Download WorktheSystem Now!

In a prior post I mentioned that I was so impressed by a new book I read called Work The System: The Simple Mechanics of Making More and Working Less, that I read it in only 2 sittings.

It’s available on Amazon and in book stores, but with my special arrangement with the author, Sam Carpenter, until August 20th you can download the pdf version for free from the author’s website.

To receive the pdf, visit the website, find the “Special Book Promotion” window, and use the pass word 2Timepromo

Enjoy – and let me know what you think!


P.S. This link is good only through Aug 20th, and if you miss this 7 day window, you may not be able to download it again for free. Please let your friends know.


New Employees and Their Time Management Systems

istock_000000214466xsmall.jpgIn my wildest imaginings I can picture a new employee who, in their orientation, is taught that they must develop their own time management system if they hope to get ahead in the company.

They could learn in just a few minutes that:
1.  the time management system they have been using up until now  has successfully gotten them to this place

2.  at some point in their career they will find that the practices that they are using are insufficient

3.  at that point, they will have to reinvent their system, and they should not be shy about using whatever resources they can find for assistance

4.  this evolution will not happen by accident, and they need to be proactive, and always be assessing how well their system matches their needs

This would help the employee to join in the forefront of the revolution that’s afoot — the personal design and implementation of custom time management systems.  While the practice will be old hat at some point,  the idea is a new one for employees as there is no point in their careers at which they would have been taught the fundamentals of time management.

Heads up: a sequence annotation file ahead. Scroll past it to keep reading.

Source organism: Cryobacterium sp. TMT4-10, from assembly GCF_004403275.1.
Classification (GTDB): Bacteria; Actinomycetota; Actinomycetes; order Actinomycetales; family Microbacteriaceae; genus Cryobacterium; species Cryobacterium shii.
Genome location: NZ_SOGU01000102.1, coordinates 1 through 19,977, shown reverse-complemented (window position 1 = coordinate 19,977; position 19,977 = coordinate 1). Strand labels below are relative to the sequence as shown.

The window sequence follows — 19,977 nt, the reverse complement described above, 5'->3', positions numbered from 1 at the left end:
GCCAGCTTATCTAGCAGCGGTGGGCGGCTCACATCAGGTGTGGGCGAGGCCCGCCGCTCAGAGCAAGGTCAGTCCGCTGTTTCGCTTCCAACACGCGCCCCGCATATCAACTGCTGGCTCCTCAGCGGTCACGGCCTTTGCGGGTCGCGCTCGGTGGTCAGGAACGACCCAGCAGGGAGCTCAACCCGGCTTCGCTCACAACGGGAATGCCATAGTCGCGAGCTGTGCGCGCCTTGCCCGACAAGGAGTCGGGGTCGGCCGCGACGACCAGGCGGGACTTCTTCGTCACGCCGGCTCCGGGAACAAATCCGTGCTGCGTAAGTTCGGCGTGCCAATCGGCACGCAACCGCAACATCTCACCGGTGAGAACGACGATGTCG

It could be one of those career-changing discoveries that might not produce a behavior change in the moment, but could make a big difference in years to come.

Unconscious Time Management Systems

time-management-20070522.jpgEvery single human being is using some kind of time management system, whether they are aware of it nor not.

The above statement is one of the core principles of Time Management 2.0, and I think I am on firm ground in saying that everyone who comes to this blog is using some kind of system at this very moment.

At some point in the average day, we consider a mental or written list of actions that we’d like to complete, and make some decisions about the amount of time we have at our disposal. We know intuitively that we must make choices, and in the average day we are unlikely to get “everything” done, unless we define “everything” to be the same as “nothing” or “close to nothing.”

The habits that we use to make these choices, execute them, and think about them afterwards comprise the elements of our time management system.

I have surmised from anecdotal evidence that most users develop their systems as teenagers. That they do so without guidance can be a problem. The problem comes when their life commitments overwhelm their systems, and they don’t know how to respond.

This can happen slowly, such as the case of a steady increase in job responsiblities. Or, it can happen suddenly with a big life change, such as a promotion, or getting married. Iin either case there is a palpable feeling of being overwhelmed and burdened. Some will bury their heads, others will complain and a few will try to escape their obligations by retreating in some way.

And perhaps most will simply take time away from other things such as their job, their family or their leisure-time, in order to get the most important things done.

In essence, they only have one way to do things, and often believe that the answer to the problem is to buckle down and do more of what they always do.

The “more” often takes the form of making decisions to procrastinate less, try harder, be more focused, get serious, apply themselves, etc. These approaches rarely work, because a time management system built for a 19 year old does not work for the same person at age 39 because the system is being mis-applied, rather than because of a character flaw. Feelings of guilt and frustration are the kind of feelings that come from these kinds of unworkable improvements.

When users understand a few basics of Time Management 2.0, however, life becomes much simpler.

  • Basic #1: I am using a time management system that I developed for a prior time in my life
  • Basic #2: I can upgrade my time management system to fit my current commitments and habit-style